Smallpox CDC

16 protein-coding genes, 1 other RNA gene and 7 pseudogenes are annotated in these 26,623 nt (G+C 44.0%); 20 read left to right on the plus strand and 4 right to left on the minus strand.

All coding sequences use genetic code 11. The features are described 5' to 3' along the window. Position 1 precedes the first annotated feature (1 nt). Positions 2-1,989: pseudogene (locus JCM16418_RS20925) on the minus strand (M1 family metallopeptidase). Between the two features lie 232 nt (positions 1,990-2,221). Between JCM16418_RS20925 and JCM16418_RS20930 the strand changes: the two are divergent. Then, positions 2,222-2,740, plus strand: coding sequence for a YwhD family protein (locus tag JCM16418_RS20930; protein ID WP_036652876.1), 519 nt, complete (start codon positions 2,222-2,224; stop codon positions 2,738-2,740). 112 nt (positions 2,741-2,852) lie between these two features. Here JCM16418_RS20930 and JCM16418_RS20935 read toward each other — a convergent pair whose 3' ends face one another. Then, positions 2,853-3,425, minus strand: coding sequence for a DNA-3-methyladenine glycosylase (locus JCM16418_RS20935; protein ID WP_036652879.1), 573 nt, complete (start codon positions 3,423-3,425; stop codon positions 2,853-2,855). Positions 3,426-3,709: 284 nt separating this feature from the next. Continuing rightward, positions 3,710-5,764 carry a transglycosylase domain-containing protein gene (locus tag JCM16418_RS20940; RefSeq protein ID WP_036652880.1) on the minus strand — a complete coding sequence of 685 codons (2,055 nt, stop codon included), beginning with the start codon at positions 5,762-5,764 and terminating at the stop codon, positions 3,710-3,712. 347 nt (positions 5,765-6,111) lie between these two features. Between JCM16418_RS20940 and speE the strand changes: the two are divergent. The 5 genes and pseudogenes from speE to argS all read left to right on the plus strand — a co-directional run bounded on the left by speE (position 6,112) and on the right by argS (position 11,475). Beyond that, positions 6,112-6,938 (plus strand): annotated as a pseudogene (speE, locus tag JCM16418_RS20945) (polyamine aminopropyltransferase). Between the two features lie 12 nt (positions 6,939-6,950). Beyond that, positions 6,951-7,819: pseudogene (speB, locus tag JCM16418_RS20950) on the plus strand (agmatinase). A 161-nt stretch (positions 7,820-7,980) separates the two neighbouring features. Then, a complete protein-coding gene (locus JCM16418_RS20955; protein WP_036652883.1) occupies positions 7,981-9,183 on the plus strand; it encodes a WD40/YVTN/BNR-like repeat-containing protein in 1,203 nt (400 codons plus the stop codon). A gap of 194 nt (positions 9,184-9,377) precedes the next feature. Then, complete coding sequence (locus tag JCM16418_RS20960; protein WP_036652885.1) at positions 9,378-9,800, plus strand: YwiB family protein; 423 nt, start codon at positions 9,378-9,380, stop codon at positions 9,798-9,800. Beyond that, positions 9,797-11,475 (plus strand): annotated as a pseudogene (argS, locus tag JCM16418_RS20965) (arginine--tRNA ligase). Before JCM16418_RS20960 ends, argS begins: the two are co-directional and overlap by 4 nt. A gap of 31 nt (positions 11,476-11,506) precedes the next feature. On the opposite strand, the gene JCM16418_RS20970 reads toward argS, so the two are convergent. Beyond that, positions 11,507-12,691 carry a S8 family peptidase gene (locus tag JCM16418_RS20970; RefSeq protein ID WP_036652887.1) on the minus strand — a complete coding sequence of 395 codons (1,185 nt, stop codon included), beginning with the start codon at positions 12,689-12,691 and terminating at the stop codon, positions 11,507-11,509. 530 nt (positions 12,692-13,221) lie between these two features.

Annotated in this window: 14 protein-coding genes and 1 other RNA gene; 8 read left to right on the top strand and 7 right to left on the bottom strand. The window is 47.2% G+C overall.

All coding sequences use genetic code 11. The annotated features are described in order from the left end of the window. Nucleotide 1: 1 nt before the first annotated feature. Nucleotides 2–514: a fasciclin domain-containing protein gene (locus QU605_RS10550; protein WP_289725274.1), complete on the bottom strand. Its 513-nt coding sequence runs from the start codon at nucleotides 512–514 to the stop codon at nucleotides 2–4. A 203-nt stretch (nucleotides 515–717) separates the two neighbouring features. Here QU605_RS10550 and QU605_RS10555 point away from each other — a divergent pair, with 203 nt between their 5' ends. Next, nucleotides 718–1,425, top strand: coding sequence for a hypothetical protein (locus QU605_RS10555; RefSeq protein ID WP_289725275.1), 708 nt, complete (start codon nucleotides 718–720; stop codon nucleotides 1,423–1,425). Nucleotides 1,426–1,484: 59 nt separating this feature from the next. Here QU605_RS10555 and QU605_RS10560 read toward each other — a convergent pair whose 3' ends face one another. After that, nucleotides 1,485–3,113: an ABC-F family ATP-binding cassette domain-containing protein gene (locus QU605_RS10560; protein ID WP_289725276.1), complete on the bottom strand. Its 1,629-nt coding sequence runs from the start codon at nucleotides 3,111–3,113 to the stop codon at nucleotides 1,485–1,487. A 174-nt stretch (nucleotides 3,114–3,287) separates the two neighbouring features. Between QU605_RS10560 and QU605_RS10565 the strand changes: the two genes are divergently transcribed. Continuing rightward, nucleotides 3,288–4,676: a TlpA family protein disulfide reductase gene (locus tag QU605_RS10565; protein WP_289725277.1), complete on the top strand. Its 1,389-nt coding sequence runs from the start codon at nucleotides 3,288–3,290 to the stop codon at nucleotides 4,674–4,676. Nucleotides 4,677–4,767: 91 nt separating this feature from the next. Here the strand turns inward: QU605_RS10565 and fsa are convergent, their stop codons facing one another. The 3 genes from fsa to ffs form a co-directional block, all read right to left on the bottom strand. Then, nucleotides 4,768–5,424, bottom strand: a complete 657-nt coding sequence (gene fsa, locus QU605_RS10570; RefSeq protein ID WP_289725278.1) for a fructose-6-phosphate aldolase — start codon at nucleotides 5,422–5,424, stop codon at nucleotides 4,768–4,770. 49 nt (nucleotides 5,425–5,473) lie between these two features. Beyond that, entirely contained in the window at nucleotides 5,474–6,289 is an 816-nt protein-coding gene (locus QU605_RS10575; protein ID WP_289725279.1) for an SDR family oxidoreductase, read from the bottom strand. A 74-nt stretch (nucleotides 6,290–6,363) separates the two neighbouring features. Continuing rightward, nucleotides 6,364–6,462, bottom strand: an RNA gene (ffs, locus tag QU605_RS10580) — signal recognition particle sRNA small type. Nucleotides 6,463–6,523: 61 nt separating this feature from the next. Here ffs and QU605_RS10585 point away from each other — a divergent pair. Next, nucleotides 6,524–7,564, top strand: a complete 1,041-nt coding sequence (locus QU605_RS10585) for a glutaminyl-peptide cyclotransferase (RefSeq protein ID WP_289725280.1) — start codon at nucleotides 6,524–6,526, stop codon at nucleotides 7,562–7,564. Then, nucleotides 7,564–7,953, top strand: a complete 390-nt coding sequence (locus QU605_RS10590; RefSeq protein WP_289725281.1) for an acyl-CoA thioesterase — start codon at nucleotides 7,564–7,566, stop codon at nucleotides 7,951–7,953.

Should every American get a smallpox vaccine, if they want it? The answer is not at least, that's the recommendation of scientists who set vaccine policy in the United States. The scientists say the threat of smallpox being re-introduced as a terrorist weapon is low, but, now zero. Offering mass vaccinations is risky side effects range from swelling  to encephalitis, which is a brain inflammation  and even death. And today there are about 40 million people with compromised immune systems who are at particularly high risk, a group that didn't exist when the vaccine was in routine use back in the early 70's. "What has changed is that we have more people living today who have altered immune systems, they have been survivors of cancer, they have organ transplants, people with HIV AIDS,"  said Dr. Harold Margoli, Senior Advisor for Smallpox Preparedness at the Centers for Disease Control. Scientists say the smallpox vaccine is the single most dangerous vaccine because of its possible side effects, yet the advisors are recommending it for some 10 to 20 thousand people. The new recommendation is to vaccinate designated smallpox response teams in every state, made up of medical professionals ranging from doctors, nurses, lab workers and disease investigators, as well as medical personnel at designated hospitals. These vaccinated teams would be responsible for patient contact and care in the event of an outbreak. Health officials want to reassure the public if there is an outbreak, vaccine could get to those who need it quickly. "Could get in 12 hours and plan by July," said Drl Julie Gerberding, Acting Deputy Director of the Centers for Disease Control. Vaccinations were discontinued in the 70's because it was believed the virus was wiped from the face of the earth. The exception, two known stockpiles, one at the CDC in Atlanta and the other in Russia, but, scientists fear it could have gotten into the wrong hands and developed into a terror weapon. The vaccine panel's recommendations are not final, they'll be reviewed by the head of the CDC and HHS Secretary Tommy Thompson. The advice of the vaccine panel is usually taken and a final decision could come in a matter of weeks.